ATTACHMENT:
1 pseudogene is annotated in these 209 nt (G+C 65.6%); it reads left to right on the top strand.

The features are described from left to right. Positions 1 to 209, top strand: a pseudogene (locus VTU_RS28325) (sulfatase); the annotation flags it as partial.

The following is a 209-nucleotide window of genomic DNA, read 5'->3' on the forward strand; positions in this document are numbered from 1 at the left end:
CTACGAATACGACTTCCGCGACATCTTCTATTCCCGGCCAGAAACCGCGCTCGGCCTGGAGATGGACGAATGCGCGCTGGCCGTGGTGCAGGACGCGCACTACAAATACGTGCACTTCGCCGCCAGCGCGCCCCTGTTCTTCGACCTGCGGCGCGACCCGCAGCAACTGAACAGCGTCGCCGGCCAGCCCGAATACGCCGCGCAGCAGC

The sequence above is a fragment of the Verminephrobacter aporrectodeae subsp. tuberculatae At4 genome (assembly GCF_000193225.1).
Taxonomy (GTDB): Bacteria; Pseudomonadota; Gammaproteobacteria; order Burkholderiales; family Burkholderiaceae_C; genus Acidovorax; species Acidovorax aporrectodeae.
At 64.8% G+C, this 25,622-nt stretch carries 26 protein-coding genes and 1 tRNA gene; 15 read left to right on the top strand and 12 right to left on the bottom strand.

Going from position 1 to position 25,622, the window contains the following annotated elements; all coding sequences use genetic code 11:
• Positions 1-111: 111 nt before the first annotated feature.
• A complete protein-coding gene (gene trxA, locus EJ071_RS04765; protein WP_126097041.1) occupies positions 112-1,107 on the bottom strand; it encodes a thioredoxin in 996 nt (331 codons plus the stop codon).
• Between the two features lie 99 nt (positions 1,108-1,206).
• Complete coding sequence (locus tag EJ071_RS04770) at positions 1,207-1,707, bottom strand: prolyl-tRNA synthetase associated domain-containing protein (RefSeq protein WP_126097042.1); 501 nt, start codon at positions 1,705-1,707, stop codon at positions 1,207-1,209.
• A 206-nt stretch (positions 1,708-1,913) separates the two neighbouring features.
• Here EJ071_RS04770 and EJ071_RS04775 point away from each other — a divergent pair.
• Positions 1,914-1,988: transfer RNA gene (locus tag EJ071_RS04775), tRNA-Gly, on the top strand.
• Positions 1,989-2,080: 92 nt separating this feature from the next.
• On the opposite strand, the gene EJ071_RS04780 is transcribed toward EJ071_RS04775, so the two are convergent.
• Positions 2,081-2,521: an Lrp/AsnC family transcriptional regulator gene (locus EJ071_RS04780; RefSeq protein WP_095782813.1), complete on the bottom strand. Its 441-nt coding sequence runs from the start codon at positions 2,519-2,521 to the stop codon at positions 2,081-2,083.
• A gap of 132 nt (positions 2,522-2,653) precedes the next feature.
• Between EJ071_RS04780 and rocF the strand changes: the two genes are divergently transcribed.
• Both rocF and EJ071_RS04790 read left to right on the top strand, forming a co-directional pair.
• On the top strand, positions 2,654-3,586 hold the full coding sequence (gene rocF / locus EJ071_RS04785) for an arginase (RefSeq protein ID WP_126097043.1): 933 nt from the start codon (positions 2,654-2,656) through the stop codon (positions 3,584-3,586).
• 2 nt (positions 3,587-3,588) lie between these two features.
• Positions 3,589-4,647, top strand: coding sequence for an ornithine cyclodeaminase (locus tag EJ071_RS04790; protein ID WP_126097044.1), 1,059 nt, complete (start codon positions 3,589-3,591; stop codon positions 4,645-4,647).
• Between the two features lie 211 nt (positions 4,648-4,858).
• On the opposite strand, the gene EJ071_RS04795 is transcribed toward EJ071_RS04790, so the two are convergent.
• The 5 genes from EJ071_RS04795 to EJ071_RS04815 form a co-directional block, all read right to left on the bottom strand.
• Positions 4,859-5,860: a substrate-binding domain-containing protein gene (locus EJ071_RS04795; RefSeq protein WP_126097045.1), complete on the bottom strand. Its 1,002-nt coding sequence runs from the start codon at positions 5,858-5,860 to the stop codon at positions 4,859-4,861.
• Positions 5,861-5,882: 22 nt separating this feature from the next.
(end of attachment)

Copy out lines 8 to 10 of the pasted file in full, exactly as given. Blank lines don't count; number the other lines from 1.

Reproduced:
Going from position 1 to position 25,622, the window contains the following annotated elements; all coding sequences use genetic code 11:
• Positions 1-111: 111 nt before the first annotated feature.
• A complete protein-coding gene (gene trxA, locus EJ071_RS04765; protein WP_126097041.1) occupies positions 112-1,107 on the bottom strand; it encodes a thioredoxin in 996 nt (331 codons plus the stop codon).